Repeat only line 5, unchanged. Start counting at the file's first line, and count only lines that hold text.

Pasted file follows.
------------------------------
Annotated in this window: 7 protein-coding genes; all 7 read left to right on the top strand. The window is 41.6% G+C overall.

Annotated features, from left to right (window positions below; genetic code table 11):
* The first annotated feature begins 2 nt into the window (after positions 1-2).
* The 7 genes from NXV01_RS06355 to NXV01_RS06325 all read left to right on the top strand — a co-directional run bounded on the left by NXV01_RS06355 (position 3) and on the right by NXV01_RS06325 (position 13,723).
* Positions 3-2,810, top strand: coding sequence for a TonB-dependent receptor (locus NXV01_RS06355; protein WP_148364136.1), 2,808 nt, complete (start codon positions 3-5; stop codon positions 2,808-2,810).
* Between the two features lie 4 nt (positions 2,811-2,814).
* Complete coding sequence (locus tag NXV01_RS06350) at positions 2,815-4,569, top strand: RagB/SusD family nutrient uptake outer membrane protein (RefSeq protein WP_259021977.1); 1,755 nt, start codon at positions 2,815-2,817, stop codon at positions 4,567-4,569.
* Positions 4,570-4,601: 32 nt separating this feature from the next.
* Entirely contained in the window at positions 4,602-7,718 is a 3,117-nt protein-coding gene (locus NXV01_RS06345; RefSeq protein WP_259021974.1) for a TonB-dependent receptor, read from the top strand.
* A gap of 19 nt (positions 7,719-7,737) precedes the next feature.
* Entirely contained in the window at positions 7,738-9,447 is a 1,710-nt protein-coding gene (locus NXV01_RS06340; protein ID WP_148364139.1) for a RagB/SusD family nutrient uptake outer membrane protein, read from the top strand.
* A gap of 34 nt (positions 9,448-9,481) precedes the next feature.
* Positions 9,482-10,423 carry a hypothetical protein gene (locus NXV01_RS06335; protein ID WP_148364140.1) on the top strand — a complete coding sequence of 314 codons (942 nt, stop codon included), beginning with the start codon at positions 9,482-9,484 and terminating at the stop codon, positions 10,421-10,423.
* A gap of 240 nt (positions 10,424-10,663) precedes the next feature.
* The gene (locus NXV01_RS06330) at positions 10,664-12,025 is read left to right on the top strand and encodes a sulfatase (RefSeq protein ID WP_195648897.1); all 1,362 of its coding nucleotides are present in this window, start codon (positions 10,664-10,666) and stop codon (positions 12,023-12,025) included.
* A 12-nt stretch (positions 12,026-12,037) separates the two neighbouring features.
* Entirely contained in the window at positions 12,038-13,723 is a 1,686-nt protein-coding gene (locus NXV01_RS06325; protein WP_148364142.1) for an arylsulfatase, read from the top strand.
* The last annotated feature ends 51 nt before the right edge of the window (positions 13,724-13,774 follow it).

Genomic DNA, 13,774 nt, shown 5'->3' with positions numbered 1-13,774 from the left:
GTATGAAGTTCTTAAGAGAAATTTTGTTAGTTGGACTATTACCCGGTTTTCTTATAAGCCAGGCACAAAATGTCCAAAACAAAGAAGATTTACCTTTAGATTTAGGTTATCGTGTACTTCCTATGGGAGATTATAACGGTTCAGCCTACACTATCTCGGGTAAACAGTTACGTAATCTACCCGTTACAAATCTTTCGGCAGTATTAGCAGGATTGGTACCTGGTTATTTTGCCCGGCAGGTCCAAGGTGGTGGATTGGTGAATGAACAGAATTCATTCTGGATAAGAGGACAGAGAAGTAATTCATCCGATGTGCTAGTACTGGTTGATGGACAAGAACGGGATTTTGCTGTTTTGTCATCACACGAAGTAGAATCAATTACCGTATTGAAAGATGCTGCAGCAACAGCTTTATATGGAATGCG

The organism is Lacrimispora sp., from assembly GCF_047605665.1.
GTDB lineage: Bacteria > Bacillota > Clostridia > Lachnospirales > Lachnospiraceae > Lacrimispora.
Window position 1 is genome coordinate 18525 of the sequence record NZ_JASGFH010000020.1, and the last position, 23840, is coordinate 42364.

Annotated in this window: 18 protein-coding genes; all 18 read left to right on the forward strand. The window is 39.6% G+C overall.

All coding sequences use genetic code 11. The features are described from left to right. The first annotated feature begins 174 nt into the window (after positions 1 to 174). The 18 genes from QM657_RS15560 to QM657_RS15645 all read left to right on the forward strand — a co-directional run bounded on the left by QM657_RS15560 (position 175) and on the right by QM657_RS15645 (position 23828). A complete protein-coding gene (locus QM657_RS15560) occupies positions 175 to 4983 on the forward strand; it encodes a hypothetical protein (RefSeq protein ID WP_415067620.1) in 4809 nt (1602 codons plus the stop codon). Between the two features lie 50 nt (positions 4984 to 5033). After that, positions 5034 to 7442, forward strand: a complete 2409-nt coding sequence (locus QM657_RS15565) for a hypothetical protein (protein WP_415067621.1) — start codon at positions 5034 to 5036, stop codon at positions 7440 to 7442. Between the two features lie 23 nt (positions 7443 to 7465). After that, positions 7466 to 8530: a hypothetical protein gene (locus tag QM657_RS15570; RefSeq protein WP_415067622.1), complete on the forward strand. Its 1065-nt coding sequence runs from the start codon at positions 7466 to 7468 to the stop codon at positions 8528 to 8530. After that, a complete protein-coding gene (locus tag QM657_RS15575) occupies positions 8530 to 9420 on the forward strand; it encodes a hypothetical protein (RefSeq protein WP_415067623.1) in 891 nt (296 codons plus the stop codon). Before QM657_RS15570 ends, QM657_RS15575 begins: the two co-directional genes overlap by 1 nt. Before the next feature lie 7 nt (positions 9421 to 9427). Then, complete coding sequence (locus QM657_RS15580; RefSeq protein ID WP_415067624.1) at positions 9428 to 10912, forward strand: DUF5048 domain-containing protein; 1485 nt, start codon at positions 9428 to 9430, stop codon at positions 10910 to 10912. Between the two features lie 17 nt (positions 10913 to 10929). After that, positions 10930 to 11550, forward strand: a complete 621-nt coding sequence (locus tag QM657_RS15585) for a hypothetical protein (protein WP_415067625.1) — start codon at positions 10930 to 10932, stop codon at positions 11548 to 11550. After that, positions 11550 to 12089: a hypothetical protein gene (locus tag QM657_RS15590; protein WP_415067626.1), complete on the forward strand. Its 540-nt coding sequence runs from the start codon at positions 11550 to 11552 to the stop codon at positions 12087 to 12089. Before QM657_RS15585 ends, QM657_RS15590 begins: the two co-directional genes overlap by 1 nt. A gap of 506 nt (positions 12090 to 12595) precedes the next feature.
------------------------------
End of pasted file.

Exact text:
* Positions 3-2,810, top strand: coding sequence for a TonB-dependent receptor (locus NXV01_RS06355; protein WP_148364136.1), 2,808 nt, complete (start codon positions 3-5; stop codon positions 2,808-2,810).